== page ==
Riot police dragged away dozens of people protesting near parliament and the government ordered high security in the turbulent capital on Saturday, with Nepal's constitution due to expire at midnight and top parties still at loggerheads over infusing fresh life into it.
With Nepal's parliament facing dissolution at midnight, the government's frantic bid to extend its tenure by a year ran into a wall Saturday with the opposition parties refusing to allow the proposal to be tabled.
Defying a morning drizzle, human rights activists, former MPs, the relatives of people killed or disabled during the pro-democracy movement of 2006 and women began to gather near parliament, demanding a new constitution and flaying the three bickering parties for turning a blind eye to the people who elected them.
The government this week banned all rallies within 50 metre of parliament and riot police swooped down on former legislators, herding them into vans.
Nepal's first pro-people constitution was to have been promulgated by May 28, 2010 as the cornerstone of a peace accord that ended a decade of communist insurgency.
However, the 601-member parliament, elected to write the new constitution, failed to deliver with its three largest parties - the Communists, Maoists and Nepali Congress (NC) - remaining tangled in a protracted battle for power.
At this time last year, when the interim constitution was to expire, plunging the country into an unprecedented vacuum, the three buried the hatchet in a midnight drama and extended the life of the statute by a year.
However, records showed parliament sat for only 95 minutes during the extended year, leaving the new constitution still incomplete.
Now, fresh doom threatens Nepal at midnight, when the term of the interim constitution will end and with it, that of parliament and the government as well.
The three parties are back to where they were last year, still squabbling while trying to push for another extension.
"We are not thinking negatively," said NC legislator Radheshyam Adhikari, as his party called an internal meeting Saturday to plan an emergency strategy. "We are optimistic that the term of the interim constitution will be extended."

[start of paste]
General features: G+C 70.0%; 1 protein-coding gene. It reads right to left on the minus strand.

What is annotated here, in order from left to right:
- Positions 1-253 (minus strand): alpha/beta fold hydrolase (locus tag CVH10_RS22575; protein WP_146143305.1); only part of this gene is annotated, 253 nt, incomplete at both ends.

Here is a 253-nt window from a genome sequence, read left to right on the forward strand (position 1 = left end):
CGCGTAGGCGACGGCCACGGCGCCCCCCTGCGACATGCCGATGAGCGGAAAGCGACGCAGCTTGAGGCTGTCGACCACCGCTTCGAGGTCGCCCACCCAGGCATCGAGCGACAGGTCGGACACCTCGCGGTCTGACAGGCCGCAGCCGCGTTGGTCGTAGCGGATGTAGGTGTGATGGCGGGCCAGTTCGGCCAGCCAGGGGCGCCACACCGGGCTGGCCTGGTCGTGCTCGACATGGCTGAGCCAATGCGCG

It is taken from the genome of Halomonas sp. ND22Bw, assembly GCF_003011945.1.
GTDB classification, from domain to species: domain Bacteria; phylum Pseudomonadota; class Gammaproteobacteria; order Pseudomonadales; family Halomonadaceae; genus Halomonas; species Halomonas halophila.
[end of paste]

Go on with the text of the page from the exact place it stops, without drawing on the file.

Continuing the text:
This time, the main hindrance to an agreement among the parties is the NC's insistence that the Maoists hand over to the government the arms of its guerrilla army, the People's Liberation Army (PLA).
But the demand has been flatly rejected by the former rebels.
"We are not ready to surrender the arms we obtained through the blood and sweat of our martyred comrades," said Maoist chief Pushpa Kamal Dahal, who has also refused to give up his war name Prachanda - meaning awesome - even five years after signing the peace accord.
While Prime Minister Jhala Nath Khanal is proposing a further one-year extension, the move is bound to drag the government into legal battles as Nepal's Supreme Court ruled this week that the government had acted wrongly by extending the life of the interim constitution and parliament in 2010.
The apex court said also said if the government tried once more to extend the deadline, it would be subject to judicial review.
Some of the opposition parties are calling for Khanal's resignation while the royalists are asking that parliament be dissolved Saturday midnight and fresh elections announced to appoint a new parliament.
With mobs seeking to incite violence and setting ablaze vehicles during a general strike Friday, Home Minister Krishna Bahadur Mahara held consultations with the security forces, asking them to remain on high alert.
Nearly 7,000 police personnel have been deployed in Kathmandu city alone.